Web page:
How did a man who took office espousing a new era of engagement with the world end up a spectator to this century’s greatest humanitarian catastrophe?
Barack Obama was not against using force to protect civilians. Yet he resisted, to the end, a military intervention to stem Syria’s six-year civil war, even as it killed or displaced half the country’s population, brutally documented in real time on social media.
Part of the answer to this vexing question has been clear from the beginning. President Obama was elected to end America’s wars in Iraq and Afghanistan by a people tired of paying the cost in blood and treasure. He was extremely reluctant to get sucked into another messy Middle East conflict.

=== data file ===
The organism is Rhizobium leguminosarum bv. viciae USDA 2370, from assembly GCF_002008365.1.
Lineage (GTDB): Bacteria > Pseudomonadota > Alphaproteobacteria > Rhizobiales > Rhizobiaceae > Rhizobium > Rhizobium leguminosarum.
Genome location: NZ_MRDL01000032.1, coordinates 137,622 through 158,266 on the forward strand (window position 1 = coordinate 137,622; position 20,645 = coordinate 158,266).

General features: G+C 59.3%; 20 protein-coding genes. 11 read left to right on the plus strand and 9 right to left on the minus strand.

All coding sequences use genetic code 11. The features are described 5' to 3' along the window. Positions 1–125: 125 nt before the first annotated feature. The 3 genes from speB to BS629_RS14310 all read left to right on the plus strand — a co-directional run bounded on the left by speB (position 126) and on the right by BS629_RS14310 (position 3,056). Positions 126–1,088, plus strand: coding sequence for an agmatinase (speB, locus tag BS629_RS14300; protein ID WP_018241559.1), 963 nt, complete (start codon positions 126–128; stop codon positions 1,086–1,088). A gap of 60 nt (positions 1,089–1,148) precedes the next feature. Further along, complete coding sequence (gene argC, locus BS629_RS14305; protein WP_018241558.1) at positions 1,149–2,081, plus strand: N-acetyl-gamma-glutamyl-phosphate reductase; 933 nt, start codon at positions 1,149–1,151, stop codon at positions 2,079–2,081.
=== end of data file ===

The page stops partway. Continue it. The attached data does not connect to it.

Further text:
But when the siege and bombardment of cities like Aleppo placed the violence on the genocidal scale of atrocities set by Rwanda and Srebrenica, inaction by the US and its allies mocked the international community’s vows of «never again».
Despite the pressing moral imperative, Obama remained convinced a military intervention would be a costly failure.
He believed there was no way the US could help win the war and keep the peace without a commitment of tens of thousands of troops. The battlefield was too complex: fragmented into dozens of armed groups and supported by competing regional and international powers.